Well folks, we’re halfway through 2007, and its time to round up what this writer believes are the best releases of the year so far. These will be posted in installations of five, starting at the top. Please give feedback or tell me what you think of my picks, writing, or hairstyle.
1) El-P – I’ll Sleep When You’re Dead
The fact that this album opens with dialogue from Laura Palmer (well, after Donna Hayward’s opening query) is one of the best things about this album. The fall of that character is mirrored throughout I’ll Sleep When You’re Dead as El-P gazes at modern American society and sees that we are in the same plummet as Laura was in her last days. This isn’t a warning, but a mourning of what could have been and what is likely to come. And the sound, this record sounds like the death of society, with beats that pound on your skull and wriggle into your subconscious until you find yourself twitching to them days later. Even when El-P is rapping about more personal matters he is able to make them feel relevant (“The answer is yes, the city wants you gone/and that’s the only thing connecting us, but that connection is so strong”) and is able to connect it all back to the overall theme of self destruction (“How the fuck are you supposed to explain your own self destruction and still remain trusted?”). I’ll Sleep When You’re Dead is one of the only hip-hop albums in recent history that seems like it is less of a hip-hop album than a grand statement, and it is one of the grandest yet.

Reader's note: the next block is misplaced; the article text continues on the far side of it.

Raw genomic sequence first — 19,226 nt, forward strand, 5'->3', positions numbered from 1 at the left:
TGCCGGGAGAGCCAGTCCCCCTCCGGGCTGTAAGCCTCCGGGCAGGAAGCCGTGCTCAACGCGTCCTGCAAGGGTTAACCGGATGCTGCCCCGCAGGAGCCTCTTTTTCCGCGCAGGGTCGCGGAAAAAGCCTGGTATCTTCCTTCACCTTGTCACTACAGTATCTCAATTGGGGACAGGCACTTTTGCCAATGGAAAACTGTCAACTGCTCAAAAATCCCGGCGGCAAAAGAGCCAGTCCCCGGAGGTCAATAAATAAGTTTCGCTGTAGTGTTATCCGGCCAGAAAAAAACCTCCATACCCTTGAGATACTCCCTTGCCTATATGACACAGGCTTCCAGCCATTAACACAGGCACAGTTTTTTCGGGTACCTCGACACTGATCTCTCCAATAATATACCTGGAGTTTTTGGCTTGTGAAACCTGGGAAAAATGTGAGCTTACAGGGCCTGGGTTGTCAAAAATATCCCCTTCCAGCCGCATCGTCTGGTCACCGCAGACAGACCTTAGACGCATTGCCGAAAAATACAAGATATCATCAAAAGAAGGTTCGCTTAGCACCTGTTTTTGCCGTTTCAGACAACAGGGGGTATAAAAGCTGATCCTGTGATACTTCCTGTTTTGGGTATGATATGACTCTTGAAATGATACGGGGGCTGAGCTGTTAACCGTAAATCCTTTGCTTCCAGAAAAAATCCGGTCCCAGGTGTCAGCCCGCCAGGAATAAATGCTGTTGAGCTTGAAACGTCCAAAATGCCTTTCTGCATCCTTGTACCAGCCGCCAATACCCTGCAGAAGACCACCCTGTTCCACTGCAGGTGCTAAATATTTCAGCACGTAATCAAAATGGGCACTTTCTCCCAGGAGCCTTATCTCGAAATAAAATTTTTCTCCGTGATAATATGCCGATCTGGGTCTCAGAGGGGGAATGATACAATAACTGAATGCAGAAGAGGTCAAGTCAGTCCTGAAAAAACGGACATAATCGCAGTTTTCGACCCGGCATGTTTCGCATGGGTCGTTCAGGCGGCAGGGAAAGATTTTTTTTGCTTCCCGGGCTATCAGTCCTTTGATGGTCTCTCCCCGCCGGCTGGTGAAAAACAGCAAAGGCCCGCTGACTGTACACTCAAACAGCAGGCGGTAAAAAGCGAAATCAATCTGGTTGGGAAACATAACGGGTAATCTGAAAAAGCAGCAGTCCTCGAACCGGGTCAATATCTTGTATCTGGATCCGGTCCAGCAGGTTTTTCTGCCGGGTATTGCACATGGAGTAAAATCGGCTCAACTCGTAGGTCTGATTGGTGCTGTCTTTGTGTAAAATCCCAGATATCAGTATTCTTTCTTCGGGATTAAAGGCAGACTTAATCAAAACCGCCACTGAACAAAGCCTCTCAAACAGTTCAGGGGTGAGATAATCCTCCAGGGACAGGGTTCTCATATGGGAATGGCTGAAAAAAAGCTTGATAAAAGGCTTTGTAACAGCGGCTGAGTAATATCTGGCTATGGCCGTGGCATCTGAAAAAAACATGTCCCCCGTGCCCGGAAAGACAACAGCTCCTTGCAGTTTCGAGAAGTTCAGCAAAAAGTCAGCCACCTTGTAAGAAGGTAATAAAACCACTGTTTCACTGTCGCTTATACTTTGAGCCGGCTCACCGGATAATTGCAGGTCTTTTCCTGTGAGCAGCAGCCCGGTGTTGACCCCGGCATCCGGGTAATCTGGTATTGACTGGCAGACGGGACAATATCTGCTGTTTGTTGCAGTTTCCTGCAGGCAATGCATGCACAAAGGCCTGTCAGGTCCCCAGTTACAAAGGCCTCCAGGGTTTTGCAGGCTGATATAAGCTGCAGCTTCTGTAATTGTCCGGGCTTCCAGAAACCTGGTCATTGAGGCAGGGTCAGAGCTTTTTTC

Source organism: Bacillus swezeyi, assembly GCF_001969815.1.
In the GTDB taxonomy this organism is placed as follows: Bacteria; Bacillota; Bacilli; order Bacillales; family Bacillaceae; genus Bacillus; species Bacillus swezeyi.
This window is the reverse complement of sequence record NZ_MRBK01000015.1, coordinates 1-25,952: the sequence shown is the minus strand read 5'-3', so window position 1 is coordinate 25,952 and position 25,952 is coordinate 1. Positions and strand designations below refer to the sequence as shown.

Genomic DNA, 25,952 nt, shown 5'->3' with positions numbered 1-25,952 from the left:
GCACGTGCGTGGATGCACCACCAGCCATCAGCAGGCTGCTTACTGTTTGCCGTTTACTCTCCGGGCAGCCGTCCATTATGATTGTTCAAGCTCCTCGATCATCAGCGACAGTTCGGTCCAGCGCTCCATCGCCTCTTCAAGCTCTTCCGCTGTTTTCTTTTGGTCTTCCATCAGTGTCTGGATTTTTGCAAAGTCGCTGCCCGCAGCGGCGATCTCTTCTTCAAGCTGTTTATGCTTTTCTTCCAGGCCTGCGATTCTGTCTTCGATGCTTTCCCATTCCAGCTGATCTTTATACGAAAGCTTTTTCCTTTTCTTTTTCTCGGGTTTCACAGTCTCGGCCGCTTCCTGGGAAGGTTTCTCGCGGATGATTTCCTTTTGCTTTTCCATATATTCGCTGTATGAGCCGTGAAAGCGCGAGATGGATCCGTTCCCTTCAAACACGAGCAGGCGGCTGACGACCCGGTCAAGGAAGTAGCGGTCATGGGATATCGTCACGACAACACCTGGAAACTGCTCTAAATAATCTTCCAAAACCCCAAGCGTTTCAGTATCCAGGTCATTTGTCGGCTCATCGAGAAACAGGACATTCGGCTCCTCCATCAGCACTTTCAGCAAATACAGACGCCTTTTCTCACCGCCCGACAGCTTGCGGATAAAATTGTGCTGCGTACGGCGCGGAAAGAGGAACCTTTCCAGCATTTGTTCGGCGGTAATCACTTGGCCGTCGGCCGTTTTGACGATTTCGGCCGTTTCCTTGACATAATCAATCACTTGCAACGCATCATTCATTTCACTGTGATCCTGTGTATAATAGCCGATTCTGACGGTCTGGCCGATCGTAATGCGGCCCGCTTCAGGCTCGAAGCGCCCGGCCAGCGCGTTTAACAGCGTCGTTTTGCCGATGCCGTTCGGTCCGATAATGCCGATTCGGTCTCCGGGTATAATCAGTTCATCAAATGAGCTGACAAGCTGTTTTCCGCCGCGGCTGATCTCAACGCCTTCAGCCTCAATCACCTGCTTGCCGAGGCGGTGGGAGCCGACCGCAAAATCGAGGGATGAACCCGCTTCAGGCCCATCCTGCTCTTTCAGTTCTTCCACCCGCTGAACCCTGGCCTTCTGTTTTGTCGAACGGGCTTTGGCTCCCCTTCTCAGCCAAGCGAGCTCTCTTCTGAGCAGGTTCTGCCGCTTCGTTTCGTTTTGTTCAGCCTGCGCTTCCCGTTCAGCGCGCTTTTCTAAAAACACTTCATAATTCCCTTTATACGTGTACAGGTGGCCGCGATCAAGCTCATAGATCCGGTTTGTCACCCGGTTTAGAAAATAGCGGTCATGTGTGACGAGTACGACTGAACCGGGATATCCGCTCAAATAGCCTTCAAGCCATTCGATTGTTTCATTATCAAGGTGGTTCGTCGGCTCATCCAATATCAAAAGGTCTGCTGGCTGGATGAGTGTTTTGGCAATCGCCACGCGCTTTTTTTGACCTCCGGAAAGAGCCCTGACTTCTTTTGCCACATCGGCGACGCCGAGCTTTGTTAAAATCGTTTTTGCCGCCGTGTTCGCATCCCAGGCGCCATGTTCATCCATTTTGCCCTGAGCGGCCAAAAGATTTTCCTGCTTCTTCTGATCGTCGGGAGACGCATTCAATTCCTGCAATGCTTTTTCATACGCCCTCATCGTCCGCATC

2) Panda Bear – Person Pitch
I’m going to say it: Person Pitch is miles above any Animal Collective record. What it lacks in the immediacy of “Who Could Win A Rabbit” or “Grass,” it makes up for in overall arc and development. Even though most of the songs had been released as singles beforehand, it seems almost an impossible task to take them out of the context of the album. “Comfy In Nautica” is a perfect opener, “Bros” is a perfect centerpiece, and “Ponytail” is a strangely perfect closer. There is always so much going on throughout the album that there is something to discover every single listen, and that is the sign of a truly great album that will be approachable for years to come.
3) The Field – From Here We Go Sublime
From Here We Go Sublime is a great record for all the reasons described below.
4) Of Montreal – Hissing Fauna, Are You The Destroyer?
Before Hissing Fauna, Are You The Destroyer, Kevin Barnes could be called many things, but a self-pitying narcissist wasn’t one of them. This type of turn for any songwriter could be for the worse, but Barnes takes his self-pity and inverts it, turning it into highly entertaining damaged synth-pop. Barns is desperate, begging himself for a “mood shift, shift back to good again/come on, be a friend.” This was the feel good album of early spring that was actually a feel-so-terrible-I-want-to-hide-in-my-room-for-days album of early spring. Only on Hissing Fauna would Barnes sing such a standard line as “Lets tear this fucking house apart,” followed by the gruesome inversion “Lets tear our fucking bodies apart.”
5) Battles – Mirrored
Mirrored shows what good can come out of a band eschewing traditional songwriting for “mathier” techniques. Instead of simply relying on their chops and odd time signatures to reel us in, which is sadly what most math rock does nowadays, Battles creates whole suites and seamlessly strings together complex musical ideas, if that is prog-rock enough for you. They have strange house of mirror-like melodies over their bubbly masterpieces. Sure, they are competent technically, but what is present here that separates them from the math rock bands that will never get out of basements and arts centers is that they are skilled musicians as well as technical players. Battles can write a pop song like “Atlas” and still turn it into a mindfuck begging the question, “WHAT THE FUCK JUST HAPPENED?”